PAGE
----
“Support learning with manipulatives. Manipulative materials help make abstract mathematical ideas concrete. They give children the chance to grab onto mathematics ideas, turn them around, and view them in different ways.” – Marilyn Burns
I despise it when my kids come up to me with the, “I don’t get it” statement. It takes half of a school year to transition all of my students to at least say, “I don’t understand ….”. I knew when diving into fractions this year I had to teach it differently than years past. I am s creative person and a reading junkie. Math never came easily to me, so to help my students I have always come up with tricks to solve the math problems. My students do well on assessments, but I know going into the Common Core era is going to make step up my game. The students will have to have a deep understanding. Tricks will no longer cut it. This week our class math goal was to convert mixed numbers to improper fractions and visa versa.
As a class we worked with paper plates, and cut these into fractions at the beginning of our fraction unit. I was beginning to get weary about what our classroom would look like when we had bits of fractions everywhere (I have a class that often hates cleaning up after themselves!). Our computer lab teacher suggested an app in the past called Virtual Manipulatives, and I thought this could be the resource I was looking for. The great thing about this app is that it holds all of your fraction strips in one app, and you don’t find twelfths all over your classroom floor. This app also offers a pencil in which students can write their fractions by hand, a decimal tab, and a percent tab.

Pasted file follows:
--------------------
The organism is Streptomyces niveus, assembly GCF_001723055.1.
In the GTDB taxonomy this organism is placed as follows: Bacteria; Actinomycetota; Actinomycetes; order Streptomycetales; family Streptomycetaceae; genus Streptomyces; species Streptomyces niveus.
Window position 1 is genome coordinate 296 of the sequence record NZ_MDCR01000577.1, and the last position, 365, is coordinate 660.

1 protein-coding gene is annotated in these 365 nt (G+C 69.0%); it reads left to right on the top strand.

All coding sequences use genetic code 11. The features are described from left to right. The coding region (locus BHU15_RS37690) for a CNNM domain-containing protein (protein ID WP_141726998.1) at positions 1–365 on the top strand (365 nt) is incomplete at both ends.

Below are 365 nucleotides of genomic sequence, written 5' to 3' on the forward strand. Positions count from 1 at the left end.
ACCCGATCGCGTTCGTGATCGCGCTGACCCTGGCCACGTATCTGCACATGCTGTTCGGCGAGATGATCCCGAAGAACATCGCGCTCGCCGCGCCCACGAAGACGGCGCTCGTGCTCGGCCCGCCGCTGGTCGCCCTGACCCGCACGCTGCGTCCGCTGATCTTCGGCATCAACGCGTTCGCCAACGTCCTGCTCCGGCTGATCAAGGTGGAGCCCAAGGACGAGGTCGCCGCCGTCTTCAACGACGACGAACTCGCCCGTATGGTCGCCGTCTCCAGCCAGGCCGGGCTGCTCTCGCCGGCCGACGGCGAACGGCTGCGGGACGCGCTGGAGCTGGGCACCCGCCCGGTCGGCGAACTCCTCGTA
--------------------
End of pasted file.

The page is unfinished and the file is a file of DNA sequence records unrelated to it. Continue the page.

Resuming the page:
Using this app the students were able to pull out 15 fourths easily, and clearly see that the fifteen fourths would create 3 whole bars and they would have 3 fourths left over. This visual understanding is key for those learners who just, “don’t get it”. By the end of the day all of my students could complete all of the conversions. Now we are ready to move onto bigger and better things and I don’t have bits and pieces of fractions all over my classroom. I am considering using this app during math instruction at all times due to the simplicity and the fact that we could have used this app during our decimals unit as well. Next week, students are going to complete a slideshow as a review using this app independently!
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